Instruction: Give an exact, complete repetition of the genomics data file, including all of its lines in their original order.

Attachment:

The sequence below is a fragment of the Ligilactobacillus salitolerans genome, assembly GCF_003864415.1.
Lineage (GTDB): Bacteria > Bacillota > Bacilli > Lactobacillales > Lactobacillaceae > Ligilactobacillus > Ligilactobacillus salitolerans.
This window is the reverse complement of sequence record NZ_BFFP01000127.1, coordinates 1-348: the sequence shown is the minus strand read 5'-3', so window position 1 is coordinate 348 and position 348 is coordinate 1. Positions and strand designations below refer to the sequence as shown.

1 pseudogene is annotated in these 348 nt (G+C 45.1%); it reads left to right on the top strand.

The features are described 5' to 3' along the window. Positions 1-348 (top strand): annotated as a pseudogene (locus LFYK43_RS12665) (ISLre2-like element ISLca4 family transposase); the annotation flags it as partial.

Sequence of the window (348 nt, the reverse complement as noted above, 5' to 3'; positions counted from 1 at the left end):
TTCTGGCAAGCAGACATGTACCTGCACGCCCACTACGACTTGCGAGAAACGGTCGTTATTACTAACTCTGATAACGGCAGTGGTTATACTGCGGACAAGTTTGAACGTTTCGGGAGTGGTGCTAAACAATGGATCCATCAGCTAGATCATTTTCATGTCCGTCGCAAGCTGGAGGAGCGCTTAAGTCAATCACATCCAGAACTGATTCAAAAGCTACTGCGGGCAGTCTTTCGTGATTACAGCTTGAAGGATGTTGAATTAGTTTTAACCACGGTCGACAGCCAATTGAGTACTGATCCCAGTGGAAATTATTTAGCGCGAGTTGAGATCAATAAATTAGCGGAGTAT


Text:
The sequence below is a fragment of the Ligilactobacillus salitolerans genome, assembly GCF_003864415.1.
Lineage (GTDB): Bacteria > Bacillota > Bacilli > Lactobacillales > Lactobacillaceae > Ligilactobacillus > Ligilactobacillus salitolerans.
This window is the reverse complement of sequence record NZ_BFFP01000127.1, coordinates 1-348: the sequence shown is the minus strand read 5'-3', so window position 1 is coordinate 348 and position 348 is coordinate 1. Positions and strand designations below refer to the sequence as shown.

1 pseudogene is annotated in these 348 nt (G+C 45.1%); it reads left to right on the top strand.

The features are described 5' to 3' along the window. Positions 1-348 (top strand): annotated as a pseudogene (locus LFYK43_RS12665) (ISLre2-like element ISLca4 family transposase); the annotation flags it as partial.

Sequence of the window (348 nt, the reverse complement as noted above, 5' to 3'; positions counted from 1 at the left end):
TTCTGGCAAGCAGACATGTACCTGCACGCCCACTACGACTTGCGAGAAACGGTCGTTATTACTAACTCTGATAACGGCAGTGGTTATACTGCGGACAAGTTTGAACGTTTCGGGAGTGGTGCTAAACAATGGATCCATCAGCTAGATCATTTTCATGTCCGTCGCAAGCTGGAGGAGCGCTTAAGTCAATCACATCCAGAACTGATTCAAAAGCTACTGCGGGCAGTCTTTCGTGATTACAGCTTGAAGGATGTTGAATTAGTTTTAACCACGGTCGACAGCCAATTGAGTACTGATCCCAGTGGAAATTATTTAGCGCGAGTTGAGATCAATAAATTAGCGGAGTAT